The Uluru Statement is clearly passionately felt. Should it be the basis for constitutional change and for co-sovereignty, as fervently claimed?
Parsing it calmly, the Statement has five elements. The first and critical one is the claim that native tribes possessed Australia “from the Creation”, “from ‘time immemorial’, and according to science more than 60,000 years ago”.
The second claim is that the basis for sovereignty is the link with nature, “the ancestral tie between the land, or ‘mother nature’, and the Aboriginal and Torres Strait Islander peoples who were born therefrom, remain attached thereto, and must one day return thither to be united with our ancestors”. “This link is the basis of the ownership of the soil, or better, of sovereignty.”
This essay appears in the current Quadrant.
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The third claim is that this sovereignty from the land has never been extinguished “and co-exists with the sovereignty of the Crown”. The fourth and fifth claims are the expression of powerlessness and the call for a First Nations Voice enshrined in the Constitution.
We all have compassion for the sufferers of seemingly endemic domestic violence. The Statement, however, claims to be endorsed by science. It’s therefore worth examining the scientific basis which underpins these claims for co-sovereignty, and doubtless treaty and reparation. Arguably the advances of modern science far outshine any Statement myths.
To say the ancestors were here since “Creation”, or “from the first sunrise”, is off the scale, to be polite. The James Webb Space Telescope, launched in December 2021, is now showing images almost from the start of our universe, the Big Bang at 13.8 billion years ago. The sun itself formed around 4.6 billion years ago. Our planet Earth pluckily arrived around 4.54 billion years ago.
According to Geoscience Australia, the Pilbara landmass existed over 500 million years ago. Our ancient continent Australia was first part of Gondwana, which started separating around 200 million years ago. Australia itself isolated from around 10 to 55 million years ago. Not surprisingly, Australia’s ancient rocks have some of the earliest examples of the start of multi-cellular life, such as eukaryote biomarkers from Mount Isa about 2 billion years ago. Rocks from Jack Hills in Western Australia have the first evidence of the earth’s biosphere forming around 4.1 billion years ago.
We should surely all acknowledge how vastly more ancient this land is compared to any more recent human arrivals. The oldest rocks are around 70,000 to 80,000 times older, and the continent around 200 to 1100 times older.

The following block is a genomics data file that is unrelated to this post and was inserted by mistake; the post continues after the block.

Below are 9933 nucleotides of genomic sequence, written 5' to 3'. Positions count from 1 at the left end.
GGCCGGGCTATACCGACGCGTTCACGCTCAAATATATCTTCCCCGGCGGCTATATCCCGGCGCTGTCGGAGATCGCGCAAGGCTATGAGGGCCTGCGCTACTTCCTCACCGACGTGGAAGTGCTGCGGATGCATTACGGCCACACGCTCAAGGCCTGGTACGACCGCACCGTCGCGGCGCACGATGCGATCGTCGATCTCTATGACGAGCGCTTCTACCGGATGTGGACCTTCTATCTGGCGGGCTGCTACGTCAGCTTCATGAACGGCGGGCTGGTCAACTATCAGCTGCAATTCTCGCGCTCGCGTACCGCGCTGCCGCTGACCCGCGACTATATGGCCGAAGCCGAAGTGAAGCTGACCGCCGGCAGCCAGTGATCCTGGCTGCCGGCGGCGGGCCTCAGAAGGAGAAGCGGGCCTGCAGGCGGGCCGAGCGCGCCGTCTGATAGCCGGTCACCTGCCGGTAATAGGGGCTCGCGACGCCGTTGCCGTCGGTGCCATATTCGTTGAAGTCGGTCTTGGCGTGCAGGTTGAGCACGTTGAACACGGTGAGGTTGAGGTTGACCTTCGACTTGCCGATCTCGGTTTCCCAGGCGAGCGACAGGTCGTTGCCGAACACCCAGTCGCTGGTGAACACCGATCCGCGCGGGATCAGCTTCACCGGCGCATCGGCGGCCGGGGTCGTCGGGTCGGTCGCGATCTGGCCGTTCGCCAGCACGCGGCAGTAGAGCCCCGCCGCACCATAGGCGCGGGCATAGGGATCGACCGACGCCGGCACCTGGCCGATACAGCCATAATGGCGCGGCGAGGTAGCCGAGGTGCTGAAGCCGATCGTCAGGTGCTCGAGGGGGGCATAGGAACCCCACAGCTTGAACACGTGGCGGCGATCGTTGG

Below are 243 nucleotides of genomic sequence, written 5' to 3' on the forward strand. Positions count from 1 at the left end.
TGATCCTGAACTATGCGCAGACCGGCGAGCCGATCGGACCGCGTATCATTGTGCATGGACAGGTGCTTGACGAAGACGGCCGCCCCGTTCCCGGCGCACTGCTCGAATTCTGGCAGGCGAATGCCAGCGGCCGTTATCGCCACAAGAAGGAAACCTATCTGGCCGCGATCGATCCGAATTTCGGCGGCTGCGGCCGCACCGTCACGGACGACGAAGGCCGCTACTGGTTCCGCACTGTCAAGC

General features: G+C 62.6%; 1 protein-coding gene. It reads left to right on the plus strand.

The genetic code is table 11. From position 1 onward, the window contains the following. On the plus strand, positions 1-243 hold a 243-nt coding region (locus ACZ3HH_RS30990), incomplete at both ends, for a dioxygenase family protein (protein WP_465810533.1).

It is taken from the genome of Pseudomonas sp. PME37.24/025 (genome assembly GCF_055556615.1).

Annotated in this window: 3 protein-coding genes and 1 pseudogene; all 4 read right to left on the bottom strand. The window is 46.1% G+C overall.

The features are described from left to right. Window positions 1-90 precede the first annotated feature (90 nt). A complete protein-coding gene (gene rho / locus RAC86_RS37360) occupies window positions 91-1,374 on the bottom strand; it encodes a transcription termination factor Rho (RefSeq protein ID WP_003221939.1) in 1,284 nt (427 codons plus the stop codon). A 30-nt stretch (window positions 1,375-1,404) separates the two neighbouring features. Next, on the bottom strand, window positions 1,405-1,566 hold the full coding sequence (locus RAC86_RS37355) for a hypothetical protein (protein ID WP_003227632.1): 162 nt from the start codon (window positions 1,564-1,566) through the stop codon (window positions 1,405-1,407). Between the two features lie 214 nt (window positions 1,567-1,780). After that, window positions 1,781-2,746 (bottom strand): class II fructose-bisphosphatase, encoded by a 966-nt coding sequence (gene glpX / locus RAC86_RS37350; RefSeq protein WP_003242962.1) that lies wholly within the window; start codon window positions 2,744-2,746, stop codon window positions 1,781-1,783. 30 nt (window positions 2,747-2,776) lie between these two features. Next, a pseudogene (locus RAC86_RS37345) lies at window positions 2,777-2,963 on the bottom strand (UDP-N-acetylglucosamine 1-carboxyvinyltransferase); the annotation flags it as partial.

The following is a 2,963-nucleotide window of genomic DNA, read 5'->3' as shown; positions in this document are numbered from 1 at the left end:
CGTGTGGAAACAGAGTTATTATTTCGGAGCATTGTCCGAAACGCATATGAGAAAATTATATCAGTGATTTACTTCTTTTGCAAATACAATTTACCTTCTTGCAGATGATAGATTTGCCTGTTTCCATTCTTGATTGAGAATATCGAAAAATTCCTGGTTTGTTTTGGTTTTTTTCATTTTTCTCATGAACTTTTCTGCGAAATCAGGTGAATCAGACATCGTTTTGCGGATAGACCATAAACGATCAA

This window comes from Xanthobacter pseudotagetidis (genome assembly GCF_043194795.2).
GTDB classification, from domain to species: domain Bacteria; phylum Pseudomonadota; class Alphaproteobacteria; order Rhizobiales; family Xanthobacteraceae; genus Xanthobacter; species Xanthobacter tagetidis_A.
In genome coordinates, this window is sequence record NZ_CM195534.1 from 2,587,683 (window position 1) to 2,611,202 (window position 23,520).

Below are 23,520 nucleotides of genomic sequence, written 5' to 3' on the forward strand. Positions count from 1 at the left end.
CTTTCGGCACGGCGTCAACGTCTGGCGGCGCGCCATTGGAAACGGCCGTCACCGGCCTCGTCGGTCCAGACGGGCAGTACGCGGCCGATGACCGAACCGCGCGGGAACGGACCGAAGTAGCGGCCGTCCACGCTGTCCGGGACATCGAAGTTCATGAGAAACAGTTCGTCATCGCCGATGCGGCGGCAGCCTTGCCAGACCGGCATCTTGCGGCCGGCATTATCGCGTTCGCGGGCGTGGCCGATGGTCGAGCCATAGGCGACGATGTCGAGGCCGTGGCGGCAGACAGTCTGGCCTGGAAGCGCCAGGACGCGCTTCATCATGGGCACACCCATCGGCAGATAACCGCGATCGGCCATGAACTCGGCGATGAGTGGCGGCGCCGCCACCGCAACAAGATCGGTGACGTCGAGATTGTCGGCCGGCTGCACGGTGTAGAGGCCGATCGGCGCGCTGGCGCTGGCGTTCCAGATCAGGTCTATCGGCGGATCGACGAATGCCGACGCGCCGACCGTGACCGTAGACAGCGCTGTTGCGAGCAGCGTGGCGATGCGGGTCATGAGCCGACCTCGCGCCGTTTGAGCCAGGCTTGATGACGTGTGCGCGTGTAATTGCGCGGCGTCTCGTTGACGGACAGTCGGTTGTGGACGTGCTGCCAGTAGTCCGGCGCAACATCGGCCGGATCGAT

In fact, our modern species Homo sapiens is relatively recent. Our first ancient human ancestors only separated from apes about 5 to 7 million years ago. Arguably the first great-grandmother of us all, the hominin Lucy, Australopithecus afarensis, discovered in Ethiopia, lived around 3.2 million years ago. Still earlier African hominins lived around 3.4 million years ago. Consensus now is that several waves of ancient humans left Africa from 1 to 2 million years ago. Neanderthals departed stage left towards Europe; Denisovans, Homo erectus and Homo floriensis and perhaps others stage right through Asia. Homo erectus reached Java around 1.5 million years ago and Flores around 1 million years ago. The oldest Homo sapiens fossil dates from around 300,000 years ago. South-East Asia was occupied by these anatomically modern humans, Homo sapiens, around 50,000 to 70,000 years ago.
Australia, until quite recently, around 20,000 years ago, was joined with New Guinea and Tasmania, forming a super-continent called Sahul. Above this was another super-continent, Sunda, with much of present Peninsular Malaysia, Borneo, Indonesia and the southern Philippines joined into a great land-mass with South-East Asia. These were separated by the southern Indonesian islands of Sulawesi, Flores and Timor, called Wallacea. The sea level was then as much as 120 metres lower than today.
The key date for ourselves is when anatomically modern humans, including Aboriginal Australians, left Africa. After much debate, consensus is that there was a single main out-of-Africa departure around 65,000 to 70,000 years ago. (There were smaller excursions around 220,000 years ago.) These more modern humans migrated along the southern Asian coast and inland through India and Sunda. Some scientists say they exterminated the ancient hominins they encountered in Sunda. Others say they colonised and displaced them. There was certainly regular inter-breeding with the Denisovans.
Before we get to the much-debated arrival time into Australia, or rather Sahul, it’s worth jumping across to see who current Indonesian and Malay researchers regard as their first ancestors. This is also a complex and controversial issue. There have been three recent major Asian genealogical reviews in 2021 and 2022. The first Sunda people are considered to be the ancestors of the still surviving Malay and Philippine Negritos, renamed the Orang Asli. The Negrito is the most direct descendant of the original hominin inhabitants of the Malay Peninsula. As B.P. Hoh et al say, “both mtDNA molecular clocking and inference of divergence times using autosomal DNA support the notion the ancestors of Peninsula Malaysia Negrito may be the earliest inhabitant of [SE Asia] at least 50,000 years ago”.
We can surmise, but not yet completely prove without more genealogical data, that these earlier hominin and Negrito inhabitants were comprehensively displaced by the more modern anatomically advanced humans migrating south. Would recognising this earlier colonisation help current Australian Aborigines move past their surely self-harming victimisation belief? Current “victims” were also likely much earlier colonisers and even aggressors with greater spear-throwing and tool-making skills.
The claim for a 65,000-year arrival date into Australia, much-repeated by, for example, Noel Pearson, the Australian Curriculum and the Prime Minister, is still scientifically controversial. This needs a deep dive into the vast current research into palaeoanthropology and palaeogenetics. There is almost a battle between the 65,000-year claimants and those of the 50,000-year alternative. The 65,000-year claim was made in a 2017 paper about Madjedbebe in Arnhem Land. It was then comprehensively refuted in a 2018 review, which review preferred 50,000 years, due to such things as “anomalous mismatches” between genetic timelines and archaeological chronologies. Counter-arguments were further politely discounted in a follow-up paper in 2020, again due to current genomic research, which reconfirmed 50,000 years. Some researchers say archaic humans may actually have reached Sahul. All acknowledge the great seafaring skills of the first arrivals in crossing from either Flores or Timor to Sahul.